But first we had to endure the plethora of support acts that fleshed out the show. Australia’s The Phantom Band backed New Zealand's own Johnny Devlin (who I was quite interested in seeing as I was a fan of his early records) as well as the Australian singer Johnny Chester - and I think they might’ve performed a song on their own with their gimmicky painted-on skeletons being highlighted by ultra-violet lights.  
I was quite impressed with Sounds Incorporated. They wore the typical uniform suits, (a pervasive '50s and '60s thing that Epstein was apparently keen on) and the lineup featured two or three baritone saxes, bass, guitar, drums and occasional keyboards and played punchy instrumentals with equally punchy steps. The horn players actually featured on the track Good Morning Good Morning on the Sergeant Pepper’s album.  


Ho hum - and then, at last, it was The Beatles.  
Time seemed to slow down as they sauntered on stage (Paul might’ve skipped) and so I had time to drink in the trademark black-collar, silver-grey suits, the Beatle boots (!) the Beatle guitars, the Beatle guitar leads etc. I was slightly shocked that their hair was much longer than I was used to seeing in the pop magazines. 
I don't remember there being any roadies. No fold-back wedges either - but hardly anybody in NZ had heard of fold-back in those days.  Paul was the ever-cheerful spokesman, but unsurprisingly he didn’t try and say a lot, other than to briefly introduce the songs.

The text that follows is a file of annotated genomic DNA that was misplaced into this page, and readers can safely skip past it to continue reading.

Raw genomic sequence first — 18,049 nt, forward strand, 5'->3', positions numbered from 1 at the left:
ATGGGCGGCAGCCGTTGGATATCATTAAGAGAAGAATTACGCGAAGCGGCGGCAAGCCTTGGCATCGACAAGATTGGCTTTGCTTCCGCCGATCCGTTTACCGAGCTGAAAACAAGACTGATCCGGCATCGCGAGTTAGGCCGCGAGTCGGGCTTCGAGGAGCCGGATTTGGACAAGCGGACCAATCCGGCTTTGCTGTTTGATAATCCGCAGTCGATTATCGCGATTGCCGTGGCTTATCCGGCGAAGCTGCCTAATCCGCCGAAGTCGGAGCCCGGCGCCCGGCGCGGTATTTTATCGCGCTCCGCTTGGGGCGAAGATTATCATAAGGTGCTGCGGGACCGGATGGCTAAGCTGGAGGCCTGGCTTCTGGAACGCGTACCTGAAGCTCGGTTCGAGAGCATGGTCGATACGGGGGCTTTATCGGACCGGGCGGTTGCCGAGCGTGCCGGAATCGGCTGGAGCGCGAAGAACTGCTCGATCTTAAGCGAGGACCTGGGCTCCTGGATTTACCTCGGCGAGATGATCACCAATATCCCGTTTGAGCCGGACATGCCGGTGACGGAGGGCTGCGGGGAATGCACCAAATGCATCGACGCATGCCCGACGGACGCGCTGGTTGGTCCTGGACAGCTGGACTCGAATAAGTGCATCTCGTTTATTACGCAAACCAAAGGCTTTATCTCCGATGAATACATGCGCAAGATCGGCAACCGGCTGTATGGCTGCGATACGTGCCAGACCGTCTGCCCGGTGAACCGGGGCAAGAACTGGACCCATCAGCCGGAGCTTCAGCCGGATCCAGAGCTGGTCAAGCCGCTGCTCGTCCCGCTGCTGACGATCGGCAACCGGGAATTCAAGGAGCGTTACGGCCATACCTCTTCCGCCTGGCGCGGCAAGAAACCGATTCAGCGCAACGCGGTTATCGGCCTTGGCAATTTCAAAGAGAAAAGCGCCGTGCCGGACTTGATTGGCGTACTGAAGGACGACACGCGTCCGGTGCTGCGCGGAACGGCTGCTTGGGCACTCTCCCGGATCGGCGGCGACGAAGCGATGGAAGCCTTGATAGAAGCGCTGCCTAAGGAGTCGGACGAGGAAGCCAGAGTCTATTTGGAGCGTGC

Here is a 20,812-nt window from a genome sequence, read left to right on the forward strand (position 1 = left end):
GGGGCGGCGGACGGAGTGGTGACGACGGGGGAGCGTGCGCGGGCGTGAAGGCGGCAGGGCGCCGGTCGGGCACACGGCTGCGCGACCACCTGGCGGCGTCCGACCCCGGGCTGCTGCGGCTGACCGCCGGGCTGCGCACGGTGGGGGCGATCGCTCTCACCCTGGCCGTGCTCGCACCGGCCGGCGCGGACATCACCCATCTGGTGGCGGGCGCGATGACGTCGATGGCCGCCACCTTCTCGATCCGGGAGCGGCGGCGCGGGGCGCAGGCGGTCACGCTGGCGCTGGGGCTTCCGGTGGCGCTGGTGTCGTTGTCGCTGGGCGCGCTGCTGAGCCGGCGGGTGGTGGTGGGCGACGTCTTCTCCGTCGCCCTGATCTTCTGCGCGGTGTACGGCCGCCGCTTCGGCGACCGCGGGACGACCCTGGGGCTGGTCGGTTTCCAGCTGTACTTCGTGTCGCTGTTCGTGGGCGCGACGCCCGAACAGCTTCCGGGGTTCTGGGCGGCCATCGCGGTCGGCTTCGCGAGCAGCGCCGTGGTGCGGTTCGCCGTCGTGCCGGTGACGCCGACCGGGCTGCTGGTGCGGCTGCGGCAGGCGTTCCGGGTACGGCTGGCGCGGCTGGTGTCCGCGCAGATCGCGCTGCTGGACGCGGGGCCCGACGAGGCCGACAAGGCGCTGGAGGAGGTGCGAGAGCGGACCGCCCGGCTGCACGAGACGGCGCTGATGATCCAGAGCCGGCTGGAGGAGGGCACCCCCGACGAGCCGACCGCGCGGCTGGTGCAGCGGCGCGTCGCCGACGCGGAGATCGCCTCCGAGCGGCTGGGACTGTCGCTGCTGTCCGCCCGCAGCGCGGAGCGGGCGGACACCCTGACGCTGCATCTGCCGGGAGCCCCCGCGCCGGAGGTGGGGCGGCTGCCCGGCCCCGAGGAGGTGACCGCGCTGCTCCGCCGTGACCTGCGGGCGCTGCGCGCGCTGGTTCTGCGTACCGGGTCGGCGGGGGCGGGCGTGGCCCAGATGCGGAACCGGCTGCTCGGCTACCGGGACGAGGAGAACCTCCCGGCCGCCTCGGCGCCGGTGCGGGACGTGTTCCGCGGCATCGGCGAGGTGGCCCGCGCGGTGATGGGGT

And so it began.  
I Saw Her Standing There, I Want To Hold Your Hand, You Can't Do That, Till There Was You, All My Loving, Boys, (welcome back Ringo!), She Loves You, Roll Over Beethoven, Can't Buy Me Love, This Girl, Long Tall Sally and finally an angry Twist & Shout.  
At a tour standard twenty-five minutes duration, The Beatles' set was pretty short anyway, but I think the Christchurch shows might hold the record for the shortest twenty-five minute sets on the tour by a good two or three minutes. I suspect that there was more than a little anger smouldering in John Lennon’s corner, due to the events earlier in the day at the Clarendon Hotel, when the regulation balcony appearance by the boys to the thousands of worshipful fans in the street below was interrupted by some unruly and churlish young men throwing ‘raw eggs’ at our Fab Four, possibly the first such time this type of behaviour had been directed at the band.